EXPIRATORY FUNCTION IN COMPLETE TETRAPLEGICS: Study of Spirometry, Maximal Expiratory Pressure, and Muscle Activity of Pectoralis Major and Latissimus Dorsi Muscles1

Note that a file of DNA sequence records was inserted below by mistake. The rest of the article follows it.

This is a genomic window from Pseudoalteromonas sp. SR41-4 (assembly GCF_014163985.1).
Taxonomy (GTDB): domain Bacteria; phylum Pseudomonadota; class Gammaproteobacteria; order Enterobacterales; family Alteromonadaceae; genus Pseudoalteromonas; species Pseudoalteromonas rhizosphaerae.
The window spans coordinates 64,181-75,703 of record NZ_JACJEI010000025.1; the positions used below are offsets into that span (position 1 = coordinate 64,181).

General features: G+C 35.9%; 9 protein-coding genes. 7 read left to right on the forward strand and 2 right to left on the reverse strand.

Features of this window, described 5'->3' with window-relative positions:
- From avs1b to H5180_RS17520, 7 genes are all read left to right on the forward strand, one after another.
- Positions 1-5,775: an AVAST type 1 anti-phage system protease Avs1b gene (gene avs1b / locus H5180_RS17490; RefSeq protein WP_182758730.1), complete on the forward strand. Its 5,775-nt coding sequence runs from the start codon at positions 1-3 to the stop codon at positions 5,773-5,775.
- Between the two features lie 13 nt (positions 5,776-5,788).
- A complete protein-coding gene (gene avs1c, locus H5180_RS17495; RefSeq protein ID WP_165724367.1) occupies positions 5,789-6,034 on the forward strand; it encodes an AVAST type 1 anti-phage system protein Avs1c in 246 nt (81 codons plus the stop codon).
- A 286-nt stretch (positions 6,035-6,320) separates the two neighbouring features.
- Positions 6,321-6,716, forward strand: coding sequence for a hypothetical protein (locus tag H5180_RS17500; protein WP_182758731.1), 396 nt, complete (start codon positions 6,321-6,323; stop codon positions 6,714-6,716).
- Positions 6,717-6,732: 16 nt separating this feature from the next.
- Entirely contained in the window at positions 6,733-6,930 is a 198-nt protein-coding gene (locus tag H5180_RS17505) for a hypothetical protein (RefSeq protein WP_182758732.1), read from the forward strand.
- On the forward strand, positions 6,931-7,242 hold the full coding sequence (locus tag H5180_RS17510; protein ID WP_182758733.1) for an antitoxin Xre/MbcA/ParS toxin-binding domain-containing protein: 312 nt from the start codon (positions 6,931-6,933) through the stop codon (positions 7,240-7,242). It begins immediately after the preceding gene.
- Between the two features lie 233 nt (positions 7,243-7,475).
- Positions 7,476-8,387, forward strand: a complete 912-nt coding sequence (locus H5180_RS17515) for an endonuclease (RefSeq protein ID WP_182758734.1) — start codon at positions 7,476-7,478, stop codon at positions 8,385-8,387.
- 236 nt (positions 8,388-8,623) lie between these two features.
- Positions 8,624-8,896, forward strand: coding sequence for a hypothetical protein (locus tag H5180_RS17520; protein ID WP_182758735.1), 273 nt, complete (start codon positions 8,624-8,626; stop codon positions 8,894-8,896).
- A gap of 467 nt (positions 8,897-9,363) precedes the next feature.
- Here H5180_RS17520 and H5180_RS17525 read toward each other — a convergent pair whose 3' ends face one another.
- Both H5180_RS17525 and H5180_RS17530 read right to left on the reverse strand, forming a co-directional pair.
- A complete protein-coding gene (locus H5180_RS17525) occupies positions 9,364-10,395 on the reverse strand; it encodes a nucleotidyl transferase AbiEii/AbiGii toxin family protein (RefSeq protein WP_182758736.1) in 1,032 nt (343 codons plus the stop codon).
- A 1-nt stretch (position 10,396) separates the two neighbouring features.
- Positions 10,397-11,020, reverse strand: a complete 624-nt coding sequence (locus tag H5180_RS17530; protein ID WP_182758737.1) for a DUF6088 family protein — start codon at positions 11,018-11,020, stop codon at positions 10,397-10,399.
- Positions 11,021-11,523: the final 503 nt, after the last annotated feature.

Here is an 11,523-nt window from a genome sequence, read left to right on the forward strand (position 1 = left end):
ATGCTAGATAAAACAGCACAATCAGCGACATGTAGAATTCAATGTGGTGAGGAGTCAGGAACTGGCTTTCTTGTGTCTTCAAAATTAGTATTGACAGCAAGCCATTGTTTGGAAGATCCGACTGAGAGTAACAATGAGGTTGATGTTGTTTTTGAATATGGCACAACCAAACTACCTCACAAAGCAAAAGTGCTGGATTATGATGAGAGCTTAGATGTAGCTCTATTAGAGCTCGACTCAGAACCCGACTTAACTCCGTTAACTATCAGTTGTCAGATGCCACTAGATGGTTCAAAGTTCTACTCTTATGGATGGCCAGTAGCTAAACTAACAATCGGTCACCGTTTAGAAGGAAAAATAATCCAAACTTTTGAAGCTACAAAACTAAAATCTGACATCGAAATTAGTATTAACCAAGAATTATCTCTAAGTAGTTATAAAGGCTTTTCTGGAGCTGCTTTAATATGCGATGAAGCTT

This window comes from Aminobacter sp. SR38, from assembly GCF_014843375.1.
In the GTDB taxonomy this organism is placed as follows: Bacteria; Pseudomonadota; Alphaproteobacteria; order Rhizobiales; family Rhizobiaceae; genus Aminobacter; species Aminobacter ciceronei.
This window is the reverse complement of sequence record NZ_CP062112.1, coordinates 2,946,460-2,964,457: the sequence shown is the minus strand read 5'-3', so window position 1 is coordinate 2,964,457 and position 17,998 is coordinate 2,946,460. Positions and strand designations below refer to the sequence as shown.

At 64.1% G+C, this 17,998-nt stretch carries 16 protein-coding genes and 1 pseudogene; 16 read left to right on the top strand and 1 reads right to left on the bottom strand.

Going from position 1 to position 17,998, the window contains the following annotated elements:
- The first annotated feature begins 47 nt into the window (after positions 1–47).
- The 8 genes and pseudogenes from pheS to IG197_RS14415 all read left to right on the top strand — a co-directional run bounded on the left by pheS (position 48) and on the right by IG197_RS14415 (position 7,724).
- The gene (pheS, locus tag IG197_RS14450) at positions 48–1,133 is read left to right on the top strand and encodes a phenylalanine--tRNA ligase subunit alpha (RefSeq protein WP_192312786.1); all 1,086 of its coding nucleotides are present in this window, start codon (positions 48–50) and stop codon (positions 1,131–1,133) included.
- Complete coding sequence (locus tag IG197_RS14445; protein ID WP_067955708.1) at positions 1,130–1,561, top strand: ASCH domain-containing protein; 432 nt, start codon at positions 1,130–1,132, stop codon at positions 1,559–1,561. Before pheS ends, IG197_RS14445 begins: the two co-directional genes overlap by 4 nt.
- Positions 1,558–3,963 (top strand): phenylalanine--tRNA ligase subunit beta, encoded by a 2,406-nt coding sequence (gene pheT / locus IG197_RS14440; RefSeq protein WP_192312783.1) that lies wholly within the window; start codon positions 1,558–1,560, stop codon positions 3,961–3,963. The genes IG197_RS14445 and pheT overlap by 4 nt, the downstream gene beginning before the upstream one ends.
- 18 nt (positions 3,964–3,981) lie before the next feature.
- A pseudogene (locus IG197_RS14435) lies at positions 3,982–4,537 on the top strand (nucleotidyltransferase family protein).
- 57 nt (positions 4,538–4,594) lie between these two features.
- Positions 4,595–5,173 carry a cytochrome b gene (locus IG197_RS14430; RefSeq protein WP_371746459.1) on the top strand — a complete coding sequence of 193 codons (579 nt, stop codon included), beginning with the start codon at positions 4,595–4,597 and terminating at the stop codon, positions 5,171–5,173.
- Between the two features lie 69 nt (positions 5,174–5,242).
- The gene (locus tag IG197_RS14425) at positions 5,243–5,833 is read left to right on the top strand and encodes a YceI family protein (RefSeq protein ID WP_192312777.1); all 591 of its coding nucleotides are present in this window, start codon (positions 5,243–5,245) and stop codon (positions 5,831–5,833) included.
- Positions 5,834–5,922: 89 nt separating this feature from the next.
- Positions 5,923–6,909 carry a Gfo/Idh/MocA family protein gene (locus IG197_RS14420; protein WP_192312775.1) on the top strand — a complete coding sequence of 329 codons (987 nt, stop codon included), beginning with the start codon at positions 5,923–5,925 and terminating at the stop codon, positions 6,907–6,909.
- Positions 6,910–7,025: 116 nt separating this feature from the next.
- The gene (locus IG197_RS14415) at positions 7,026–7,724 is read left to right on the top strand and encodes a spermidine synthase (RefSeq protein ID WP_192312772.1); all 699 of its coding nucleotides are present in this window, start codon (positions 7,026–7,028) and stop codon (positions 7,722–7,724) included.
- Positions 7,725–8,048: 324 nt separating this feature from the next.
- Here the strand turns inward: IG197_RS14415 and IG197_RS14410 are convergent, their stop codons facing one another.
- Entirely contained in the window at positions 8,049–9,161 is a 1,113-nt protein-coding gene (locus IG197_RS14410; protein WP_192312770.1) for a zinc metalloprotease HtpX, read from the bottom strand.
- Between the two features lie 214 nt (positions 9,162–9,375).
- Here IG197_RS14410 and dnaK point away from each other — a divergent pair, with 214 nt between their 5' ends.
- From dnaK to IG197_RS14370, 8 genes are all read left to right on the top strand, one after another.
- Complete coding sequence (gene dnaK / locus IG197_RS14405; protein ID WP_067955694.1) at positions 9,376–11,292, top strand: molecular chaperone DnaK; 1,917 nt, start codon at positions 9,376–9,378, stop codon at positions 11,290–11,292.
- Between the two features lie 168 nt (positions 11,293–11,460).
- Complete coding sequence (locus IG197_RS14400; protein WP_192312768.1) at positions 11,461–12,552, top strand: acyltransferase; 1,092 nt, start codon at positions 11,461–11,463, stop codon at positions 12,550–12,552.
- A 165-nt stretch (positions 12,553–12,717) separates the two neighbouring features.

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Respiratory complications, such as pneumonia and atelectasis, are major causes of mortality and inhibit rehabilitation programs in spinal cord injury. Tetraplegic patients cannot cough enough to clear their sputum because of expiratory muscle weakness, mainly of the abdominal muscles. However, tetraplegics are still able to activate some muscles during coughing. Some tetraplegics, even though they cannot contract the abdominal muscles, can cough effectively. It was supposed that some accessory expiratory muscles were activated during coughing in tetraplegics. We, therefore, studied the peak expiratory flow rate, expiratory muscle strength, and the activities of the pectoralis major and latissimus dorsi muscles in 11 complete tetraplegics. Peak expiratory flow rate was measured by spirometry. Expiratory muscles strength was assessed by maximal expiratory mouth pressure; muscle activity was assessed by means of the root mean square voltage obtained by surface electromyography. The results showed that peak expiratory flow rate, maximal expiratory mouth pressure, and root mean square of these two muscles were correlated with neurological level. Peak expiratory flow rate was correlated with peak expiratory flow rate. Peak expiratory flow rate was correlated with the root mean square voltage of the pectoralis major and latissimus dorsi muscles. It was supposed that these two muscles were activated as accessory expiratory muscles and play an important role in expiratory function in tetraplegic patients.

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